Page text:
# Resistors (lightbulbs) Power & Brightness

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1. Mar 30, 2016

### kamhogo

1. The problem statement, all variables and given/known data
A 60 W lightbulb and a 100 W lightbulb are placed one after another ( in series, the 60 W battery closer to the positive terminal of the battery) in a circuit. The battery's emf is large enough that both bulbs are glowing. Which is the true statement?
A. The 60 W bulb is brighter
B. Both bulbs are equally bright
C. The 100 W bulb is brighter.
D. There's not enough information to tell which is brighter.

2. Relevant equations
Pr = Pbat = I*Epsilon
I = Pr/ delta Vr
Pr= I * delta Vr = (I^2)*R = ( ( delta Vr)^2)/R

3. The attempt at a solution

I know the answer is A because the book says so, I just don't understand why. I would have gone with D.
The current is the same in both bulbs ( conservation of current). And R = Pr/(I^2). So the 60 W bulb should have a smaller resistance than the 100 W ( the internet says otherwise ). Stuck. Please help.

2. Mar 30, 2016

### .Scott

Sorry - I misread that. The 60W bulb has a higher resistance that the 100W - so it draws less current.

BTW: I think it's worth mentioning that incandescent lamps present a "lamp load". But for the purpose of this exercise, they can be considered resistors.

Last edited: Mar 30, 2016
3. Mar 30, 2016

### cnh1995

The bulbs are rated for the same voltage.
Since R=V2/P, resistance of bulb is inversely proportional to its power rating. Hence, 60W bulb has higher resistance than 100W bulb.

4. Mar 30, 2016

### Staff: Mentor

Start by assuming that the lightbulbs are simple resistors (not really true as there are certain heat-related effects that change their resistance values as they warm up to their proper operating temperature, but we can ignore this for now). Define a fixed battery voltage that is their normal operating source, say 12 V. Use one or more of your relevant formulas to determine a resistance for each bulb when it's operating at its designed power.

Then connect the bulbs in series with the same battery and determine power consumed by each bulb. What do you find?

5. Mar 30, 2016

### SammyS

Staff Emeritus
@.Scott
If you are saying that the 60 W bulb has smaller resistance, then you are incorrect .

6. Mar 30, 2016

### .Scott

Your right. It's a higher resistance - and draws less current.

7. Mar 31, 2016

### kamhogo

I don't know of I understood you well, but here's what I tried:

- The resistors are in series, so the same current passes through them
- Let the voltage of the battery be 12 V
- Let the 60 W bulb be bulb 1 & the 100 W one be bulb 2
--> The voltage of the battery is the same as that of bulb 1; hence Pr_1=I*12V --> I = 60W / 12V = 5A.
--> Voltage of bulb 2 = Pr_2/I = 100W/5A = 25V

Then, to find the resistance of each bulb, Ohm's law:
-> (delta Vr_1 )/ I = R_1 =12V/5A=2.4 ohms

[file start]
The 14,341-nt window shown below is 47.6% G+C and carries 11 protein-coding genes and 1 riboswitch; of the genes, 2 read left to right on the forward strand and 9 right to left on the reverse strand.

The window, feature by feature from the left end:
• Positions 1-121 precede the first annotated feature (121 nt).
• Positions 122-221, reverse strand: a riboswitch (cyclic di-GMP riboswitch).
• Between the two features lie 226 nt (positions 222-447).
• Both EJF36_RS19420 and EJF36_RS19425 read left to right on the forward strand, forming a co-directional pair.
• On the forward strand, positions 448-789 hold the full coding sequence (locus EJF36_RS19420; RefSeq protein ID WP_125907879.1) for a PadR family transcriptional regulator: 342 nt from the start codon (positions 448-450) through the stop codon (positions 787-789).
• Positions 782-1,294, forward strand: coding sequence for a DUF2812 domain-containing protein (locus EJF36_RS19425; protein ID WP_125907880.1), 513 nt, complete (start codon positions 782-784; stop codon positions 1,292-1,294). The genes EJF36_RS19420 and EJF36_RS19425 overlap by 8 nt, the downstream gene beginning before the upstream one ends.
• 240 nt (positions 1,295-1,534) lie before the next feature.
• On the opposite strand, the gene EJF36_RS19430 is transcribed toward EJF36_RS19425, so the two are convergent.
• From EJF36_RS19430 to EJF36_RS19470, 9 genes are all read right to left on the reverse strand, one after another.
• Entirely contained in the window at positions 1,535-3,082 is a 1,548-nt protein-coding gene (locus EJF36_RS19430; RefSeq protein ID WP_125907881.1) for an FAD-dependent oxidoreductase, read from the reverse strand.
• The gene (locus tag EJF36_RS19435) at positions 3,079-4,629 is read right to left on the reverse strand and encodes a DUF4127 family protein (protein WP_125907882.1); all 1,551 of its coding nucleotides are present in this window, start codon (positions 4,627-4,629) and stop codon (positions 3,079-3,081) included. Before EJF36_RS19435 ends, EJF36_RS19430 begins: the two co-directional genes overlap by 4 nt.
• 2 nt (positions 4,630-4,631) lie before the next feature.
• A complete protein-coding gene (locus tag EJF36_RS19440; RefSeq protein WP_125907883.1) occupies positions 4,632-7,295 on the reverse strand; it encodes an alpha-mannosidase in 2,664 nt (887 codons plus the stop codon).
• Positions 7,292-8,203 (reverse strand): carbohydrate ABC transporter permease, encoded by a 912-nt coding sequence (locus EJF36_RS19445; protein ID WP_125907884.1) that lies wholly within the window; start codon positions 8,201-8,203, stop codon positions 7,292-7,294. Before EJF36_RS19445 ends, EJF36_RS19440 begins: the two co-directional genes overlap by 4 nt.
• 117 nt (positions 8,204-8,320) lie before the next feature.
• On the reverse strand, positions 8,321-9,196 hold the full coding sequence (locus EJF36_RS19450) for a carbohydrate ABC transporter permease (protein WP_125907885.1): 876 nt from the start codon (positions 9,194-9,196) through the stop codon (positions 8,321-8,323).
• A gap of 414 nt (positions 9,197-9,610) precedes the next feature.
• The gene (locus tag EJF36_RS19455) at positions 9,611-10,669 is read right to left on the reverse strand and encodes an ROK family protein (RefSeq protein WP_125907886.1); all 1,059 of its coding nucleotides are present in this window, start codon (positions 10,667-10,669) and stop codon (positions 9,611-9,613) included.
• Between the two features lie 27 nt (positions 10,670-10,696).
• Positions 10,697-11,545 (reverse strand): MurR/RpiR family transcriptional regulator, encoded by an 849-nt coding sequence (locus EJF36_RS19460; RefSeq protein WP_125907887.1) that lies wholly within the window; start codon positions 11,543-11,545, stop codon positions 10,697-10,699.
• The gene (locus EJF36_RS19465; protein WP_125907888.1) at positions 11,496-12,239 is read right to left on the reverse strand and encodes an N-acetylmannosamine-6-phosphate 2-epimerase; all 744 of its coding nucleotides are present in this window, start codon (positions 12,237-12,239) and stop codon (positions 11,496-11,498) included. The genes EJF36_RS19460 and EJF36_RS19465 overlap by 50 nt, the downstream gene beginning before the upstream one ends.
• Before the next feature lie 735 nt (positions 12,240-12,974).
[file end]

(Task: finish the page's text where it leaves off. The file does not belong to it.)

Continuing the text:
-> (delta Vr_2)/ I = 25V/5A = 5 onhd....I know this is wrong, but I can't think of the system another way...

8. Mar 31, 2016

### cnh1995

Resistances of the bulbs are determined by the power rating(P) and voltage rating(V) as R=V2/P. Since they are rated for the same voltage V whose value is not mentioned, you can only conclude that R60>R100. Since they are in series, same current will flow through both of them. Power consumed in each will be I2R, I being same for both. Which bulb will glow brighter?

9. Mar 31, 2016

### cnh1995

How so? The bulbs are in series, so there must be voltage division.

10. Mar 31, 2016

### Staff: Mentor

To find the resistance of the individual bulbs, do not place them in series yet. Consider them individually, attached to the battery alone. (Clearly the voltage you found for the 100W bulb above is incorrect, as it exceeds the battery voltage!).
Your resistance value for the 60W bulb is good because you assumed 12 V across it. Do the same for the 100W bulb.

Next place the two resistances in series with the battery. Find the power dissipated by each resistor.

11. Mar 31, 2016

### kamhogo

Ok, I'll try again:

1. Define a fixed voltage and determine the resistance for each bulb.
- Delta Vr = 12 V for each bulb
- R = ((delta Vr)^2)/ Pr
--> R_1= ((12V )^2)/60W = 2.4 ohms
--> R_2= ((12V)^2)/100W = 1.44 ohms

Now I see that bulb 1 has a higher resistance. However, I don't understand that the two bulbs operate at the same voltage. Shouldn't the battery's voltage (12V) be divided between the two bulbs?

2. Connect bulbs in series
--> Req = 2.4 ohms + 1.44 ohms = 3.84 ohms
3. Find the current through each bulb ( resistors in series have the same current )
--> I = Epsilon/Req = 12V / 3.84 ohms = 3.125 A.

4. Power consumed in each bulb is (I^2)*R
--> Pr_1 = ((3.125A)^2)*2.4 ohms = 23.44 j/s
--> Pr_2= ((3.125A)^2)*1.44 ohms =14.06 j/s

I see that more power is consumed by bulb 1. ....so it glows brighter....however, I don't understand the difference in meaning between the power I was given ( 60W and 100W ) and the power I found. Can someone please explain?

12. Mar 31, 2016

### cnh1995

The power you were given is for when the bulbs operate at the same voltage i.e. when they are conncted in parallel(in your house, all the bulbs operate in parallel). The power you calculated is for when the bulbs are in series. Since same current flows through both the bulbs,the bulb having higher resistance glows brighter.

13. Mar 31, 2016

### Staff: Mentor

Remember that I said:
This is to establish the individual resistance values for the bulbs. Then after doing this you can connect them in series, knowing what those resistor values are.
The first setup was to obtain the individual bulb resistance values. The second (series) setup corresponds to the problem statement's arrangement.

14. Mar 31, 2016

### kamhogo

Ok, I think I get it now! Thank you all very much!